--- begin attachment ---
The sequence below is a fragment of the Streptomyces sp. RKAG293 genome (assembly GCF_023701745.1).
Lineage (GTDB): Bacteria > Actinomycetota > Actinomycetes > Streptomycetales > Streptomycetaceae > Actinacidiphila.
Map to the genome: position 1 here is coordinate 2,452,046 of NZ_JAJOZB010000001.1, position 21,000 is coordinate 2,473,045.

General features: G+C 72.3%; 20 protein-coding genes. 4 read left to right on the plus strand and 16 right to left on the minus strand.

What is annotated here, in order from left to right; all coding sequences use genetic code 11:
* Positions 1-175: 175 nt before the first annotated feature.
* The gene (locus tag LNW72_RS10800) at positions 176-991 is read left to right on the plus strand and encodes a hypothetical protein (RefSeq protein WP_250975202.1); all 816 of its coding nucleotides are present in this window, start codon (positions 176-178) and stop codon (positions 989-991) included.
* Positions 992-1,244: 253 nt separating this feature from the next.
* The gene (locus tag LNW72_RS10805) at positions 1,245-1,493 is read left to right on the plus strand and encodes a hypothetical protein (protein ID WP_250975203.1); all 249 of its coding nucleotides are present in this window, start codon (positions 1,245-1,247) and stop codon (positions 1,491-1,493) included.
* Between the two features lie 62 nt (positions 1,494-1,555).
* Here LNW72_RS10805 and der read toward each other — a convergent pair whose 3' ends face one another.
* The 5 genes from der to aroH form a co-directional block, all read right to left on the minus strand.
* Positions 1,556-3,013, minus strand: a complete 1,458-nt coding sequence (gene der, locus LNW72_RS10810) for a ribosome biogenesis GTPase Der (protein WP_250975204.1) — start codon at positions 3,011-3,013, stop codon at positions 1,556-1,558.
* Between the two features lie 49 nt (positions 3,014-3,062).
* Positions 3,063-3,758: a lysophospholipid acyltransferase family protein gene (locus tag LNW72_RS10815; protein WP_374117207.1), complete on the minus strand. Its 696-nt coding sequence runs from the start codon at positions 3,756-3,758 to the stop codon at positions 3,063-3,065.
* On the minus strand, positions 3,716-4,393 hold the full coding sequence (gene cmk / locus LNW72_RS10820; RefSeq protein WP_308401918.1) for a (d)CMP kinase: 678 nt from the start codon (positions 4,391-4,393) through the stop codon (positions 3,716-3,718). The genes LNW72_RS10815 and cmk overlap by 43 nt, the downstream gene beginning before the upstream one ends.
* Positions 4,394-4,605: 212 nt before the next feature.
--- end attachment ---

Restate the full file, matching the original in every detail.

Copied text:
The sequence below is a fragment of the Streptomyces sp. RKAG293 genome (assembly GCF_023701745.1).
Lineage (GTDB): Bacteria > Actinomycetota > Actinomycetes > Streptomycetales > Streptomycetaceae > Actinacidiphila.
Map to the genome: position 1 here is coordinate 2,452,046 of NZ_JAJOZB010000001.1, position 21,000 is coordinate 2,473,045.

General features: G+C 72.3%; 20 protein-coding genes. 4 read left to right on the plus strand and 16 right to left on the minus strand.

What is annotated here, in order from left to right; all coding sequences use genetic code 11:
* Positions 1-175: 175 nt before the first annotated feature.
* The gene (locus tag LNW72_RS10800) at positions 176-991 is read left to right on the plus strand and encodes a hypothetical protein (RefSeq protein WP_250975202.1); all 816 of its coding nucleotides are present in this window, start codon (positions 176-178) and stop codon (positions 989-991) included.
* Positions 992-1,244: 253 nt separating this feature from the next.
* The gene (locus tag LNW72_RS10805) at positions 1,245-1,493 is read left to right on the plus strand and encodes a hypothetical protein (protein ID WP_250975203.1); all 249 of its coding nucleotides are present in this window, start codon (positions 1,245-1,247) and stop codon (positions 1,491-1,493) included.
* Between the two features lie 62 nt (positions 1,494-1,555).
* Here LNW72_RS10805 and der read toward each other — a convergent pair whose 3' ends face one another.
* The 5 genes from der to aroH form a co-directional block, all read right to left on the minus strand.
* Positions 1,556-3,013, minus strand: a complete 1,458-nt coding sequence (gene der, locus LNW72_RS10810) for a ribosome biogenesis GTPase Der (protein WP_250975204.1) — start codon at positions 3,011-3,013, stop codon at positions 1,556-1,558.
* Between the two features lie 49 nt (positions 3,014-3,062).
* Positions 3,063-3,758: a lysophospholipid acyltransferase family protein gene (locus tag LNW72_RS10815; protein WP_374117207.1), complete on the minus strand. Its 696-nt coding sequence runs from the start codon at positions 3,756-3,758 to the stop codon at positions 3,063-3,065.
* On the minus strand, positions 3,716-4,393 hold the full coding sequence (gene cmk / locus LNW72_RS10820; RefSeq protein WP_308401918.1) for a (d)CMP kinase: 678 nt from the start codon (positions 4,391-4,393) through the stop codon (positions 3,716-3,718). The genes LNW72_RS10815 and cmk overlap by 43 nt, the downstream gene beginning before the upstream one ends.
* Positions 4,394-4,605: 212 nt before the next feature.